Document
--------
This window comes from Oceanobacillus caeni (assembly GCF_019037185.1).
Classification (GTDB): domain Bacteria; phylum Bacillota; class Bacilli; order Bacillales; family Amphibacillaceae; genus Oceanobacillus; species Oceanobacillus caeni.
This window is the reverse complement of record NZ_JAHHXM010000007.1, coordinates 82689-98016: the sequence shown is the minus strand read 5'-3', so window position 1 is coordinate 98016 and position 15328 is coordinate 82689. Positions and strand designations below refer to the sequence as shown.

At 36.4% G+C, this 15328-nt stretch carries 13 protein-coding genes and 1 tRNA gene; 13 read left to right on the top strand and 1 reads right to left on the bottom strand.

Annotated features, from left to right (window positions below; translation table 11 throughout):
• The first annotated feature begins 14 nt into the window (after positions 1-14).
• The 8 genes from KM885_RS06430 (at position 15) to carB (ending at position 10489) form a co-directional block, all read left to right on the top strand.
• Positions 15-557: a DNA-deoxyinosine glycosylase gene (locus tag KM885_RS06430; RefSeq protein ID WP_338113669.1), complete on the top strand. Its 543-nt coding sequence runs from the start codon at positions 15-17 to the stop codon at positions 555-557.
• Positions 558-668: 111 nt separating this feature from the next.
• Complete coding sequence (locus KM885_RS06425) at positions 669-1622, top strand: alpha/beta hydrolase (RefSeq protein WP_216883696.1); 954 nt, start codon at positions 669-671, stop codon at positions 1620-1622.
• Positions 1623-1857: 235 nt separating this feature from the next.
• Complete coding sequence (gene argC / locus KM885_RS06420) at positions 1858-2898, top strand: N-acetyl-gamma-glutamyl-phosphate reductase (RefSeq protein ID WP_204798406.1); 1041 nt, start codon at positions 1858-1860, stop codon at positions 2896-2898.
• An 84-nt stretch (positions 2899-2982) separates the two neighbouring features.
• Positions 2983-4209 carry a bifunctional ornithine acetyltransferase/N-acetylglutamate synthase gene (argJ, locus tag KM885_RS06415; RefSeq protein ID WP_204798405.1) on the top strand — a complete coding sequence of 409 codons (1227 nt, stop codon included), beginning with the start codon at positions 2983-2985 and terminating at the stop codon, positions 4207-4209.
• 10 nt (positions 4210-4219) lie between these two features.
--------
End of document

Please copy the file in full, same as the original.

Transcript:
This window comes from Oceanobacillus caeni (assembly GCF_019037185.1).
Classification (GTDB): domain Bacteria; phylum Bacillota; class Bacilli; order Bacillales; family Amphibacillaceae; genus Oceanobacillus; species Oceanobacillus caeni.
This window is the reverse complement of record NZ_JAHHXM010000007.1, coordinates 82689-98016: the sequence shown is the minus strand read 5'-3', so window position 1 is coordinate 98016 and position 15328 is coordinate 82689. Positions and strand designations below refer to the sequence as shown.

At 36.4% G+C, this 15328-nt stretch carries 13 protein-coding genes and 1 tRNA gene; 13 read left to right on the top strand and 1 reads right to left on the bottom strand.

Annotated features, from left to right (window positions below; translation table 11 throughout):
• The first annotated feature begins 14 nt into the window (after positions 1-14).
• The 8 genes from KM885_RS06430 (at position 15) to carB (ending at position 10489) form a co-directional block, all read left to right on the top strand.
• Positions 15-557: a DNA-deoxyinosine glycosylase gene (locus tag KM885_RS06430; RefSeq protein ID WP_338113669.1), complete on the top strand. Its 543-nt coding sequence runs from the start codon at positions 15-17 to the stop codon at positions 555-557.
• Positions 558-668: 111 nt separating this feature from the next.
• Complete coding sequence (locus KM885_RS06425) at positions 669-1622, top strand: alpha/beta hydrolase (RefSeq protein WP_216883696.1); 954 nt, start codon at positions 669-671, stop codon at positions 1620-1622.
• Positions 1623-1857: 235 nt separating this feature from the next.
• Complete coding sequence (gene argC / locus KM885_RS06420) at positions 1858-2898, top strand: N-acetyl-gamma-glutamyl-phosphate reductase (RefSeq protein ID WP_204798406.1); 1041 nt, start codon at positions 1858-1860, stop codon at positions 2896-2898.
• An 84-nt stretch (positions 2899-2982) separates the two neighbouring features.
• Positions 2983-4209 carry a bifunctional ornithine acetyltransferase/N-acetylglutamate synthase gene (argJ, locus tag KM885_RS06415; RefSeq protein ID WP_204798405.1) on the top strand — a complete coding sequence of 409 codons (1227 nt, stop codon included), beginning with the start codon at positions 2983-2985 and terminating at the stop codon, positions 4207-4209.
• 10 nt (positions 4210-4219) lie between these two features.